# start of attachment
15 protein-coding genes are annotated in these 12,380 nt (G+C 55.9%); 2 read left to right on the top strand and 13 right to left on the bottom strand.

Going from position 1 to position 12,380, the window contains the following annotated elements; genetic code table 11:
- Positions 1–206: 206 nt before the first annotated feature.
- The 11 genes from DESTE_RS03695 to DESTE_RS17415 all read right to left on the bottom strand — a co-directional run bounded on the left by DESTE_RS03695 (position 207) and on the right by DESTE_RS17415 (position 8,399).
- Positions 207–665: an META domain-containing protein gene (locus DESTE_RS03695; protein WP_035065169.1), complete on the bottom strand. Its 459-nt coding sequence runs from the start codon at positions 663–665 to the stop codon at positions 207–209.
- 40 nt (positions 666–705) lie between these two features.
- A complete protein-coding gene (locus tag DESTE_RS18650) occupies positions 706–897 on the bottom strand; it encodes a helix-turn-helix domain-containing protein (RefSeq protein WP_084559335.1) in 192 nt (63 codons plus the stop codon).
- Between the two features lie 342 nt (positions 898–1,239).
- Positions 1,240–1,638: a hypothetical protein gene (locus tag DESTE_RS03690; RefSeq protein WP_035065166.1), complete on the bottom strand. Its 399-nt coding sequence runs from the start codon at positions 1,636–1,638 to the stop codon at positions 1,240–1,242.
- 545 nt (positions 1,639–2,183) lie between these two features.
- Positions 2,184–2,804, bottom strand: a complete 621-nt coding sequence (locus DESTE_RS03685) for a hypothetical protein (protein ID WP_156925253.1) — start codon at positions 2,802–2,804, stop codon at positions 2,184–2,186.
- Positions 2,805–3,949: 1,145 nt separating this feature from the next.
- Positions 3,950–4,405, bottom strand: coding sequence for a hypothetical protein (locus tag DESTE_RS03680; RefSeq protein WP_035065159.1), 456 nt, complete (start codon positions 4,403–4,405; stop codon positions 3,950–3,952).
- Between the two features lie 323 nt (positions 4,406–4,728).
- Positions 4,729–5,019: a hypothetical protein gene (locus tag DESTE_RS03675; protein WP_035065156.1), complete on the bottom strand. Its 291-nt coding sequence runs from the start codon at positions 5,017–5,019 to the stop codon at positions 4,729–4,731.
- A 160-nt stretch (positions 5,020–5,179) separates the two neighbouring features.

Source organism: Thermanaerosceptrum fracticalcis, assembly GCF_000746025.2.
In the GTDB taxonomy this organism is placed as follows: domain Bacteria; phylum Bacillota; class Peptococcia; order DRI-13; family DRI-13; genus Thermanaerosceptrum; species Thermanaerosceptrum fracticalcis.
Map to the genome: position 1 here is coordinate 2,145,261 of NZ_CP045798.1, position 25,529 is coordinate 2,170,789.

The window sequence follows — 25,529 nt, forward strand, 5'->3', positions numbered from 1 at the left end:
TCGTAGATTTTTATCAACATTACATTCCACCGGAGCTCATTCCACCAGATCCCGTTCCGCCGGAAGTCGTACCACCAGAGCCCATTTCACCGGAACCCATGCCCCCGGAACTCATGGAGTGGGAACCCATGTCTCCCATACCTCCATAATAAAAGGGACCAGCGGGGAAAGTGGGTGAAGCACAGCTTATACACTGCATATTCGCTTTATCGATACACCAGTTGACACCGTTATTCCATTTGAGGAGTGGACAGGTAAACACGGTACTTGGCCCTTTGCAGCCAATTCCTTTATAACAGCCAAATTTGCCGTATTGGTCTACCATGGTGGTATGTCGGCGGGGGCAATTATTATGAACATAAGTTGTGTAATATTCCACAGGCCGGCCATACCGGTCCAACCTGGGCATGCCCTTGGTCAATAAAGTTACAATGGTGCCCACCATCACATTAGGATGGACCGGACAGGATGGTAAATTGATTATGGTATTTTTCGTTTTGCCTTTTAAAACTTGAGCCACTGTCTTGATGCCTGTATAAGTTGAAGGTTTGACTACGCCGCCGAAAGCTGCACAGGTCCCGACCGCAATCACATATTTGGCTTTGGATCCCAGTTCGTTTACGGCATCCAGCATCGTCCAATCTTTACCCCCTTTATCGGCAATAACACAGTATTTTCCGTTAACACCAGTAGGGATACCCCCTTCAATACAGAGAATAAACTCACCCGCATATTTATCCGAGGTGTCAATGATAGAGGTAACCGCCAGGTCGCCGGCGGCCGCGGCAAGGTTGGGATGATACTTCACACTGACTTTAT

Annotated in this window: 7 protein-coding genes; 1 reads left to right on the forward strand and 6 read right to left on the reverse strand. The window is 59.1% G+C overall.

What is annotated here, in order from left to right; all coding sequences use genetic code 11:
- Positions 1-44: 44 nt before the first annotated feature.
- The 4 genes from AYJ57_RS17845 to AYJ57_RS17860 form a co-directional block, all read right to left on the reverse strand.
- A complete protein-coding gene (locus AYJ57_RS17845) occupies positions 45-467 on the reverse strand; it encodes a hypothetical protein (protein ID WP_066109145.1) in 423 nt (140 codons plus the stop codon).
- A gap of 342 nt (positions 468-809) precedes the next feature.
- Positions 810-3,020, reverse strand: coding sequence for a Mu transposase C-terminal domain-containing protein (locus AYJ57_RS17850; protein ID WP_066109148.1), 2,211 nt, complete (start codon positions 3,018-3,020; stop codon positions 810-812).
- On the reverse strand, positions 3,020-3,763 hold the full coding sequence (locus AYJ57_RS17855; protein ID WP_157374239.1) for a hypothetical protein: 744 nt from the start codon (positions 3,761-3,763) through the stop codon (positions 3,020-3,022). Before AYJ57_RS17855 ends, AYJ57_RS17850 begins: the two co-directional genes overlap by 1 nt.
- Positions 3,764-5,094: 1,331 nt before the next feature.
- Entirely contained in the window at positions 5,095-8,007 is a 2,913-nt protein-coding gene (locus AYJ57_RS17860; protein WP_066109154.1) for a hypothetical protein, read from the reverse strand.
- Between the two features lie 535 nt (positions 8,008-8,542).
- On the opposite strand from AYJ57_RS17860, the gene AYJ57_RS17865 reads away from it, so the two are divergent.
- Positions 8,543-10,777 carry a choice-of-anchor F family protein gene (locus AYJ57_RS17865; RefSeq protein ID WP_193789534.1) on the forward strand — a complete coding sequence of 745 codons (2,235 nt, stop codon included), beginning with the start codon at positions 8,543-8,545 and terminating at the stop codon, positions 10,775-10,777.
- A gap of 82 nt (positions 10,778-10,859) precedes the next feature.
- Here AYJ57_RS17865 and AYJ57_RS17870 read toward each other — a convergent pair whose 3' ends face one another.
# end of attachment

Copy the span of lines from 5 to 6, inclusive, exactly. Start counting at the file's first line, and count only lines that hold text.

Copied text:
- Positions 207–665: an META domain-containing protein gene (locus DESTE_RS03695; protein WP_035065169.1), complete on the bottom strand. Its 459-nt coding sequence runs from the start codon at positions 663–665 to the stop codon at positions 207–209.
- 40 nt (positions 666–705) lie between these two features.